“It’s inevitable: We’re going to find ourselves in some real shit situations, whether they’re costly mistakes, unexpected failures or unscrupulous enemies. Stoicism is, at its core, accepting and anticipating this in advance, so that you don’t freak out, react emotionally and aggravate things further. Train our minds, consider the worst-case scenarios and regulate our unhelpful instinctual responses — that’s how we make sure shit situations don’t turn into fatal resolutions.” — Ryan Holiday, author of The Obstacle is the Way and former director of marketing, American Apparel
“Understanding the underlying numbers is the best thing I’ve done for my business. As we have a subscription-based service, the biggest impact on our bottom line was to decrease our churn rate. Being able to nudge that number from 6 percent to 4 Percent meant a 50 percent increase in the average customer’s lifetime value. We would not have known to focus on this metric without being able to accurately analyse our data.” — Sol Orwell, cofounder, Examine.com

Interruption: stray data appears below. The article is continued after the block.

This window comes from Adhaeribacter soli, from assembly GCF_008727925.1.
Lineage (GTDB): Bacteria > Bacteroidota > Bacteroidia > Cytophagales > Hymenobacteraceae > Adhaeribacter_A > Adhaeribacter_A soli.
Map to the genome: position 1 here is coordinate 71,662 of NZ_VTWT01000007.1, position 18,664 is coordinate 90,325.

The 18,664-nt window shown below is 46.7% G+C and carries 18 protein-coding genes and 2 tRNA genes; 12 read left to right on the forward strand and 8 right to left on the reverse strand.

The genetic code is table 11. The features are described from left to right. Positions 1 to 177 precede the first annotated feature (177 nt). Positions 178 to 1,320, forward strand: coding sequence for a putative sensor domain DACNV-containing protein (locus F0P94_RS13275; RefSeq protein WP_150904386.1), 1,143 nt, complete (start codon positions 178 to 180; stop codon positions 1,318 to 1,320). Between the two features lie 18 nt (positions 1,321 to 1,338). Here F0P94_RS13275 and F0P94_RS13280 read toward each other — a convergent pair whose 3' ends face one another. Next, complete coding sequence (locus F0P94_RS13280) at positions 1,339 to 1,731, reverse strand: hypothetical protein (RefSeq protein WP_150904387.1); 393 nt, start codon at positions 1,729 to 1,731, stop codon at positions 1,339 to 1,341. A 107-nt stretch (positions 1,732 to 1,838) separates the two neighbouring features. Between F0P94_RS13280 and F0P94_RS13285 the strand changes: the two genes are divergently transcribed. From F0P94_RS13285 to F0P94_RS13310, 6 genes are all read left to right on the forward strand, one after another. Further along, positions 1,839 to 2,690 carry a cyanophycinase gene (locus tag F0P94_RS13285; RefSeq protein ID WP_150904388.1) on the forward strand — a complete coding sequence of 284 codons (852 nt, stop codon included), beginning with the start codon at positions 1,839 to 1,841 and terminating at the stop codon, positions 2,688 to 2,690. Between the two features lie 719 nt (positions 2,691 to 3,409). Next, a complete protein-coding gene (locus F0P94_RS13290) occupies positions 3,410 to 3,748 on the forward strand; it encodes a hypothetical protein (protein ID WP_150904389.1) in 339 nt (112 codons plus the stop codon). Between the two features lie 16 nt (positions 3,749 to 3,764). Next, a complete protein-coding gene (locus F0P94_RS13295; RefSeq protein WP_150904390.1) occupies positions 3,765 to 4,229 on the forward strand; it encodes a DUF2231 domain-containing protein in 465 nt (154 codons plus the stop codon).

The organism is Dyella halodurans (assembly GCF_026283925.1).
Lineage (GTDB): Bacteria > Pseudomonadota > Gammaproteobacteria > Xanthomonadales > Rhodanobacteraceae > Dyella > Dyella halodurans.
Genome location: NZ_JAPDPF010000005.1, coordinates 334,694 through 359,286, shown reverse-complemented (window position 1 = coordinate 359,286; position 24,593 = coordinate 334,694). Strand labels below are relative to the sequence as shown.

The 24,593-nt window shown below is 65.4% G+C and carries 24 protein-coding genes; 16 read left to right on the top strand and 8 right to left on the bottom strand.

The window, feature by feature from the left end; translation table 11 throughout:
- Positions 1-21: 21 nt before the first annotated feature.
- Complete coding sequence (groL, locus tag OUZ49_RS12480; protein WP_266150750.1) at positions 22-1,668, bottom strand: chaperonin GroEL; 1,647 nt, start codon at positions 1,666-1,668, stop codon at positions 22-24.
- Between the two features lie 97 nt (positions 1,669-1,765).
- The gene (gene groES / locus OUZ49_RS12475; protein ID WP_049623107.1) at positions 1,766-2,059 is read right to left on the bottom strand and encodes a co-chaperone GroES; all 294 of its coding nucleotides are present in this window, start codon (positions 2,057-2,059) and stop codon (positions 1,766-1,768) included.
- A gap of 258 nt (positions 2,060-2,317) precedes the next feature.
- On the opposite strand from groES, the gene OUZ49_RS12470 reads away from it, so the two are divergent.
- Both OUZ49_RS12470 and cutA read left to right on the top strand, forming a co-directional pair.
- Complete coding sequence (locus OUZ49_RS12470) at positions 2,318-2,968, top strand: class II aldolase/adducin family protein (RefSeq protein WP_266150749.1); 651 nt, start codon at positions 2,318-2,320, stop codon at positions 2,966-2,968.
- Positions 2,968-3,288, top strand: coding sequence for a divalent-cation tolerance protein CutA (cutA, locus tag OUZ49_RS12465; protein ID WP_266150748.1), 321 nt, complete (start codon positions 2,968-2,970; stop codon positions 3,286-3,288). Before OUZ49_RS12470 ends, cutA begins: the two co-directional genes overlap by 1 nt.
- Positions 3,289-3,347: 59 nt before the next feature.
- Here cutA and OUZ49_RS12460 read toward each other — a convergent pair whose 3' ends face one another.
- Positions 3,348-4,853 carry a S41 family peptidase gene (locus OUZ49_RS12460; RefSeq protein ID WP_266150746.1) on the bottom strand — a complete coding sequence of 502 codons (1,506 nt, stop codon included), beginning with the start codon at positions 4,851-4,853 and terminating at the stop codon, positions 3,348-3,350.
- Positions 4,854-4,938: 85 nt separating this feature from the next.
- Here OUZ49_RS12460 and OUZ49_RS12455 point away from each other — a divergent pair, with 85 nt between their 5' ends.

“It’s true that imitation is one of the greatest forms of flattery, but not when it comes to leadership — and every great leader in my life, from Mike Tomlin to Olympic ski coach Scott Rawles, led from a place of authenticity. Learn from others, read autobiographies of your favorite leaders, pick up skills along the way… but never lose your authentic voice, opinions and, ultimately, how you make decisions.” — Jeremy Bloom, cofounder and CEO, Integrate
“One of the biggest myths is that good business leaders are great visionaries with dogged determination to stick to their goals no matter what. It’s nonsense. The truth is, leaders need to keep an open mind while being flexible, and adjust if necessary. When in the start-up phase of a company, planning is highly overrated and goals are not static. Your commitment should be to invest, develop and maintain great relationships.” — Daymond John, CEO, Shark Branding and FUBU